Enrolled retirement plan agents. Any enrolled retirement plan agent in active status may practice before the IRS. The practice of enrolled retirement plan agent is limited to certain Internal Revenue Code sections that relate to their area of expertise, principally those sections governing employee retirement plans.
Enrolled actuaries. Any individual who is enrolled as an actuary by the Joint Board for the Enrollment of Actuaries may practice before the IRS. The practice of enrolled actuaries is limited to certain Internal Revenue Code sections that relate to their area of expertise, principally those sections governing employee retirement plans.”
Student attorneys and CPAs are permitted to practice under limited circumstances.
An “unenrolled return preparer” is defined as “an individual other than an attorney, CPA, enrolled agent, or enrolled actuary who prepares and signs a taxpayer's return as the preparer, or who prepares a return but is not required (by the instructions to the return or regulations) to sign the return.”
While the above definition includes someone “who prepares a return but is not required (by the instructions to the return or regulations) to sign the return” – i.e. someone who is not paid for preparing the return, such as a parent preparing a return of a child or a son preparing the return of an elderly parent, or a person who prepares his own return - I must note that whenever I have used the term “unenrolled preparer” in the past, either in TWTP posts, guest posts, or comments on other blogs, I have meant a “paid” unenrolled preparer – an individual other than an attorney, CPA, enrolled agent, or enrolled actuary who prepares tax returns for a fee. I am sure most readers have been smart enough to understand that this is what I meant. However, perhaps I should use instead the term “unenrolled practitioner”.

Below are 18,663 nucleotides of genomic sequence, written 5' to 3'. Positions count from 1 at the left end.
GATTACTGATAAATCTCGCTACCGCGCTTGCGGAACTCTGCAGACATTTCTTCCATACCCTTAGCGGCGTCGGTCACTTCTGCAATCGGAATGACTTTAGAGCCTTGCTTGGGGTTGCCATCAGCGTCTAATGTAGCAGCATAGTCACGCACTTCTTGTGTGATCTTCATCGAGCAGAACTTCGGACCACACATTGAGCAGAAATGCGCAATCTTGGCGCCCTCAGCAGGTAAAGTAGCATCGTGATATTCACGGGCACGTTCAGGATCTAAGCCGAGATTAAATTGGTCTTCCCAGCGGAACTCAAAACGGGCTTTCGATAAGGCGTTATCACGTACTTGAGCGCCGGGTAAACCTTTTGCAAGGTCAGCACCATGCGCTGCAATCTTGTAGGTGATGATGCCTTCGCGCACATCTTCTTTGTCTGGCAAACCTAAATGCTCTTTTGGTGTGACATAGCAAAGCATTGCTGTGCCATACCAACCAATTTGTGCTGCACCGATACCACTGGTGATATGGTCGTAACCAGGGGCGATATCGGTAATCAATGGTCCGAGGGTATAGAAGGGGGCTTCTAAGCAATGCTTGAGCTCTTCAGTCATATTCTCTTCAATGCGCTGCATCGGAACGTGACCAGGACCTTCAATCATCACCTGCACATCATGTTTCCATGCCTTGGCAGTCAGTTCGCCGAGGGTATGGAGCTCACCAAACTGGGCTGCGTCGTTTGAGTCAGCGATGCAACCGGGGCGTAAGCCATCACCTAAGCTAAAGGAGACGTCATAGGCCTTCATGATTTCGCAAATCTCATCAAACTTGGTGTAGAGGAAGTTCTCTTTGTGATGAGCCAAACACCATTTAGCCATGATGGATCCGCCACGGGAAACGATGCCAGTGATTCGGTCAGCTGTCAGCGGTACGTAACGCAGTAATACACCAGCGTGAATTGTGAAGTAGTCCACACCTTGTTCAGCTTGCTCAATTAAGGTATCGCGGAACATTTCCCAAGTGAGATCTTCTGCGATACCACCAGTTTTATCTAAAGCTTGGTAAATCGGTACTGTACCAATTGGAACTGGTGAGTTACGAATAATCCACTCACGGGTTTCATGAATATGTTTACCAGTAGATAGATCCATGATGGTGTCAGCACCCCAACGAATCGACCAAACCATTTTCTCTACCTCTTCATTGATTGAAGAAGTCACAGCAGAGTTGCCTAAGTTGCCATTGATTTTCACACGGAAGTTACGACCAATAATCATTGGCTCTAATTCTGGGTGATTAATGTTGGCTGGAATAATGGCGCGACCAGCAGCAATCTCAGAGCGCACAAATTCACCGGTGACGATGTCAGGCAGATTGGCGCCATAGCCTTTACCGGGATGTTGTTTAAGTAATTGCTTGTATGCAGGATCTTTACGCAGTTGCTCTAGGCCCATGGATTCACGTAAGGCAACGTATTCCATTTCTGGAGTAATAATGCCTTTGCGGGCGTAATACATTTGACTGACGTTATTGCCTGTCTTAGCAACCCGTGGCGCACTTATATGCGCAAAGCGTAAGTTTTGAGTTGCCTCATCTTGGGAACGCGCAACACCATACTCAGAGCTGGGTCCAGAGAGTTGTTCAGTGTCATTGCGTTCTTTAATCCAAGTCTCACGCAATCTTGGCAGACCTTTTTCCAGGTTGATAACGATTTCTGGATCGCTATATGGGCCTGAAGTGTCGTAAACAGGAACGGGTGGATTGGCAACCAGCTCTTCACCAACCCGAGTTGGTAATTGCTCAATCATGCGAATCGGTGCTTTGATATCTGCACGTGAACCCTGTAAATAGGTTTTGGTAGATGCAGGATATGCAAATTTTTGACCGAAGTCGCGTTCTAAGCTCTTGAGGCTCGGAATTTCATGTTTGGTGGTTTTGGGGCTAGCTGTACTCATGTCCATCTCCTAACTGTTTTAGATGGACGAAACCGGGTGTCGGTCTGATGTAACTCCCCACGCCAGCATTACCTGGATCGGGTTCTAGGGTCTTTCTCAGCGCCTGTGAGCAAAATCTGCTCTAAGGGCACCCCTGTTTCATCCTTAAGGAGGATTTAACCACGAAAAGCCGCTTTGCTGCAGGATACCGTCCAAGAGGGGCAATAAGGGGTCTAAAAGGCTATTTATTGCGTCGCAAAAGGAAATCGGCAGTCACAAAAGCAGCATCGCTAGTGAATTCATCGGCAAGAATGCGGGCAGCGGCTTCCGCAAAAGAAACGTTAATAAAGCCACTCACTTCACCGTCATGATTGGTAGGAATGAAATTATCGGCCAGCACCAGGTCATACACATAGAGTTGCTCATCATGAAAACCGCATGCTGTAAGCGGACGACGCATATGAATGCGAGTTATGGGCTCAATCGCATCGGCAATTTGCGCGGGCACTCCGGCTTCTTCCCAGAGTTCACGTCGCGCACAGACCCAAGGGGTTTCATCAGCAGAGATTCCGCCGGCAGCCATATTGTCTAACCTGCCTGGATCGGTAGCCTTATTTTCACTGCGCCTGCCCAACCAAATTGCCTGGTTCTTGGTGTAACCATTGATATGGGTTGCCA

The “Scope of Authority” of an unenrolled practitioner – the extent to which he/she can “practice” before the IRS - is explained in Publication 470 –
“An unenrolled individual who signs a return as its preparer may act as the taxpayer’s representative if accompanied by the taxpayer, or by filing a written authorization from the taxpayer as provided herein in section 6. Such representation is limited to practice before examining officers of the Examination Division in the offices of District Directors and in the Office of International Operations, and may only encompass matters concerning the tax liability of the taxpayer for the taxable year covered by that return, subject to the limitations herein prescribed.”
An unenrolled return preparer who has prepared a taxpayer's return for a year which is under examination by the IRS can continue to deal with the IRS on behalf of the taxpayer during the examination of the specific return. But an unenrolled return preparer cannot represent a taxpayer before any other office of the IRS, execute closing agreements, claims for refund, or waivers; or otherwise represent taxpayers before the IRS.